You will find that deciding what content you want—text, photos, and graphics—takes a lot less time than putting it together. Text must be written, photos must be taken, and graphics must be designed. Do you have someone in-house with the skills to write professionally, to take photos, and to create computer graphics? Seldom does one person possess all three, so you will need to allocate hours for two or three employees who will accomplish these tasks.
You must decide on these issues before you put the first finger to the keyboard.
Only after you have a plan can you begin to build your site. Deciding who will actually build the site may be a simple matter—you know who has, or does not have, the necessary skills. Setting aside time for them to work on the site without undue interruption may be more of a challenge. And when do you bring them in and let them start putting the site together? While you are gathering content, or afterwards? That is up to you, but you need to allocate a liberal amount of hours to building the site, because you cannot easily predict exactly how long it will take.
You need to assume that 50%-60% of the total hours spent on the project will be devoted to site building.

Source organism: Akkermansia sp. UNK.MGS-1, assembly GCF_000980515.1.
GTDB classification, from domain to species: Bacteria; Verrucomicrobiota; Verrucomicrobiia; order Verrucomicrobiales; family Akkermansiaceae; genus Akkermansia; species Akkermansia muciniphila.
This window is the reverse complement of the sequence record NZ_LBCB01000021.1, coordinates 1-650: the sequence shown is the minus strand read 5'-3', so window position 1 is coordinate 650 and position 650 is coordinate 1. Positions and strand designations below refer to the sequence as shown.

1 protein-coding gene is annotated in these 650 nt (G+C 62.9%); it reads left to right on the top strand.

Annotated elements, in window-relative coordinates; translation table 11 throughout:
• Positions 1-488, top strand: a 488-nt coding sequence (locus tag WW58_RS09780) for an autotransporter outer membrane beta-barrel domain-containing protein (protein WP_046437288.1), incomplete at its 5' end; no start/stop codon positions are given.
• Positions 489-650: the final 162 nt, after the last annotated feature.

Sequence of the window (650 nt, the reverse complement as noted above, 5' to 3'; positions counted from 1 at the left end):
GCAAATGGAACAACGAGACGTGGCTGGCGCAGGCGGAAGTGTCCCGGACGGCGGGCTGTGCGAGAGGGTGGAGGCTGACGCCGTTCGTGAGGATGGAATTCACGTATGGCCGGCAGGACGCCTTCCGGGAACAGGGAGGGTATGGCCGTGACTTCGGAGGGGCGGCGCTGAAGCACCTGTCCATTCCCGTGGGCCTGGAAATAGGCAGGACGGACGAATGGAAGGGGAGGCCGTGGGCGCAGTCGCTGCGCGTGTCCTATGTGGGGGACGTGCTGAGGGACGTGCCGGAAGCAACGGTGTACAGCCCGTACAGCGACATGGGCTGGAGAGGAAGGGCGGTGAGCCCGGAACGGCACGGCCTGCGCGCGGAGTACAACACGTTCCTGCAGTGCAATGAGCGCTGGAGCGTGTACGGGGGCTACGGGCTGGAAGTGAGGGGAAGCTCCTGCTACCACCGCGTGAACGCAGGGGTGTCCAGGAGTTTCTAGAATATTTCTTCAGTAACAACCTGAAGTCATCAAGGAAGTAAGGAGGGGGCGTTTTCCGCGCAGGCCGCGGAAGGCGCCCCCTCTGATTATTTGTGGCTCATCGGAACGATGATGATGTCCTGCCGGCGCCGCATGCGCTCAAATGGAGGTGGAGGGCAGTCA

Review & Testing
Whatever amount of time you decide will be sufficient for building the site, you should add 20% on top of that for review and testing.
Reviewing content is a crucial step toward having a professional website. You must have someone carefully read every content item, looking for typos and other mistakes. The person who wrote the content should not be the one who proofreads it, as we tend to overlook our own mistakes.
Not only do you need to test every function on the site, every menu button, and every hyperlink, but you must test them on the three major browsers: Firefox, Chrome, and Internet Explorer. Further, if you hope to capture the 60% of visitors who will view your site on a mobile device, you need to fully test your site on both Apple and non-Apple mobile devices, including both smartphones and tablets. Not every site feature may work on every platform. You must identify compatibility issues and fix them to avoid embarrassing complaints once you have launched your site.